Some say "good, better, best" is an absurdity and best done away with. I agree, sort of.
Here and there, now and then, you've seen me talking about this John Cage quote:
When Art comes from within, which is what it was for so long doing, it became a thing which seemed to elevate the man who made it above those who observed it or heard it, and the artist was considered a genius or given a rating: First, Second, No Good, until finally riding in a bus or subway: so proudly he signs his name like a manufacturer.
Clearly the point Cage wants to make here, and has made elsewhere, is that all this talk of First, Second, No Good is a red herring. But if we stop talking about good, better, best, then it stands to reason that all talk of quality will eventually fall out. And then we find ourselves in the embarrassing position of having to defend people who spatter paint at a canvas or do nothing in front of piano for minutes on end and call that "art".
How the Open Library, digital resources, and my own reading habits have changed my bookbuying.
Family stuff (the good kind) has kept me away from the keys for the last few days, but it also provided me with an opportunity to visit a bookstore, and realize just how much my book-buying habits have changed in the last couple of years. I'm barely buying anything now, but I'm reading more than ever, and the stuff I'm buying is passing a higher threshold of value. But some old habits remain, like the way a wad of paper in the hands feels and what kinds of freedom it gives you.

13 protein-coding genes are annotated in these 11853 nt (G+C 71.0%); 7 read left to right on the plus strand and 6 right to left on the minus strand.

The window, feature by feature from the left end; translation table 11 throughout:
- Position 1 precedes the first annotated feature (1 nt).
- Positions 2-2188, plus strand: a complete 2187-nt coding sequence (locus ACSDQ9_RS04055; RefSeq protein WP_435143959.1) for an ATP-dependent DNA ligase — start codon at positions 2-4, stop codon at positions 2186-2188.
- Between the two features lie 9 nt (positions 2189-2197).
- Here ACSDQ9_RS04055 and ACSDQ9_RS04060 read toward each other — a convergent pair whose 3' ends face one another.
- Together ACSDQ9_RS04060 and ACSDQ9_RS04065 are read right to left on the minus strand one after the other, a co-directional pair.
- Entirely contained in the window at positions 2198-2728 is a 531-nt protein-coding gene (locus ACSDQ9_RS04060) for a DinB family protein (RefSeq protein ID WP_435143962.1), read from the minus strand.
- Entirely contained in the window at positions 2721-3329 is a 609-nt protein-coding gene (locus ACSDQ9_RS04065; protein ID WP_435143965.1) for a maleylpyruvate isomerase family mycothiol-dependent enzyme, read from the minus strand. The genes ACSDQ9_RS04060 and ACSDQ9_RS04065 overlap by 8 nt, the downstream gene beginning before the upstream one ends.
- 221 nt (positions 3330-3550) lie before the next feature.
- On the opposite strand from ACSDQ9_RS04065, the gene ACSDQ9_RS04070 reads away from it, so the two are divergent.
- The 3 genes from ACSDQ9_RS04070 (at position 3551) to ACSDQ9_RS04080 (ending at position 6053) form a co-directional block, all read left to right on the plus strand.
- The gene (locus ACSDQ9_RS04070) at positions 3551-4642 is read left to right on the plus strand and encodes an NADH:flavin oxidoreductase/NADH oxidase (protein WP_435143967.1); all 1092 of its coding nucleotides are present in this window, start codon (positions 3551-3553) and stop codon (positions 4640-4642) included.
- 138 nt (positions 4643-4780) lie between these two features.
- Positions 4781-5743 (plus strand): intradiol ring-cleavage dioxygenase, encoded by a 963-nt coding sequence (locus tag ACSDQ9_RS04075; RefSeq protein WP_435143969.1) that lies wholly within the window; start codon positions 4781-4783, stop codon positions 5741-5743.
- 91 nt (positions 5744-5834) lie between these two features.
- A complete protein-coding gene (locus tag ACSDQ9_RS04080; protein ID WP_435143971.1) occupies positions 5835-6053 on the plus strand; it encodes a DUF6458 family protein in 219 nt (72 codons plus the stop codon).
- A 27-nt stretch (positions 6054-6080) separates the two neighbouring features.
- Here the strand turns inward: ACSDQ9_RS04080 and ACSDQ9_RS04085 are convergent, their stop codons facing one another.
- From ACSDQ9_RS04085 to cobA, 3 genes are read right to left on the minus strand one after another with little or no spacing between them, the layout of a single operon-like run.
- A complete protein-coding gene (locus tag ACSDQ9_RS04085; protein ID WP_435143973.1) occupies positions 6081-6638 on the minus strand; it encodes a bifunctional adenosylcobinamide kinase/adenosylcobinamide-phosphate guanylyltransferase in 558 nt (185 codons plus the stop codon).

People who launch YouTube channels or present themselves a certain way on Twitter are said to be engaging in a kind of performance. Or someone who just keeps a blog, like yours truly.
The word performant wasn't really a part of my vocabulary until fairly recently -- say, the last couple of years, when I heard it used to describe certain kinds of public political activity, among other things. ("Performant cruelty" has been the common term for this administration's policy choices.) But it also came to me as a way to describe how one goes about cultivating a public persona. People who launch YouTube channels or present themselves a certain way on Twitter are said to be engaging in a kind of performance. Or someone who just keeps a blog, like yours truly.
For some reason the dental guard I wear at night now provokes unprecedented dreams.
Not long ago I started wearing a night guard when sleeping, on the recommendation of my dentist. I've had a cracked tooth replaced with an implant, and I need the guard to keep from wrecking the crown atop the post.
One of the more curious side effects of wearing the night guard is that I have far more vivid and memorable dreams than I ever did in my entire life. My dreams have typically been dreary stuff: trying to get home from school, trying to find classes I haven't attended all semester, trying to navigate some airport where the signs make no sense, etc. But now, well ...
And how to push my own envelope.